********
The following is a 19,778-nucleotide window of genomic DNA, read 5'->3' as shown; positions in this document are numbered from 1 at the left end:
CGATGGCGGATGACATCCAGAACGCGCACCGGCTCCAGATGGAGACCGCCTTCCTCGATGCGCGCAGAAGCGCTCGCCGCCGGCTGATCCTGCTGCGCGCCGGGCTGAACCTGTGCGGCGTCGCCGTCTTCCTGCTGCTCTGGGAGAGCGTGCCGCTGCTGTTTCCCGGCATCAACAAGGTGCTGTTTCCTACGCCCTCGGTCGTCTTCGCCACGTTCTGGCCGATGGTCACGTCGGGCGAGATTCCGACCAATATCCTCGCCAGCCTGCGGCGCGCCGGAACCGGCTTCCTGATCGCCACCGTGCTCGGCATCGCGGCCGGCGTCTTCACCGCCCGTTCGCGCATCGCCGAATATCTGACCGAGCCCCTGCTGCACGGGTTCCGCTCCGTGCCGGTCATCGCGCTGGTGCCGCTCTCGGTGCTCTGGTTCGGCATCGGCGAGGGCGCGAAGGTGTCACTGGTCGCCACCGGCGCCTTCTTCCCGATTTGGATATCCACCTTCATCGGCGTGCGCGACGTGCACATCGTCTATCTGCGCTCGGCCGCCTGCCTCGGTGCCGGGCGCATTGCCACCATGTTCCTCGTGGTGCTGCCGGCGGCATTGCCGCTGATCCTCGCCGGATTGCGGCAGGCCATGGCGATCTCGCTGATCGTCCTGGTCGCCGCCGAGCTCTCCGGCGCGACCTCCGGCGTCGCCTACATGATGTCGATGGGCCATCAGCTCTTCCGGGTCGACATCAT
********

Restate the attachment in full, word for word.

The following is a 19,778-nucleotide window of genomic DNA, read 5'->3' as shown; positions in this document are numbered from 1 at the left end:
CGATGGCGGATGACATCCAGAACGCGCACCGGCTCCAGATGGAGACCGCCTTCCTCGATGCGCGCAGAAGCGCTCGCCGCCGGCTGATCCTGCTGCGCGCCGGGCTGAACCTGTGCGGCGTCGCCGTCTTCCTGCTGCTCTGGGAGAGCGTGCCGCTGCTGTTTCCCGGCATCAACAAGGTGCTGTTTCCTACGCCCTCGGTCGTCTTCGCCACGTTCTGGCCGATGGTCACGTCGGGCGAGATTCCGACCAATATCCTCGCCAGCCTGCGGCGCGCCGGAACCGGCTTCCTGATCGCCACCGTGCTCGGCATCGCGGCCGGCGTCTTCACCGCCCGTTCGCGCATCGCCGAATATCTGACCGAGCCCCTGCTGCACGGGTTCCGCTCCGTGCCGGTCATCGCGCTGGTGCCGCTCTCGGTGCTCTGGTTCGGCATCGGCGAGGGCGCGAAGGTGTCACTGGTCGCCACCGGCGCCTTCTTCCCGATTTGGATATCCACCTTCATCGGCGTGCGCGACGTGCACATCGTCTATCTGCGCTCGGCCGCCTGCCTCGGTGCCGGGCGCATTGCCACCATGTTCCTCGTGGTGCTGCCGGCGGCATTGCCGCTGATCCTCGCCGGATTGCGGCAGGCCATGGCGATCTCGCTGATCGTCCTGGTCGCCGCCGAGCTCTCCGGCGCGACCTCCGGCGTCGCCTACATGATGTCGATGGGCCATCAGCTCTTCCGGGTCGACATCAT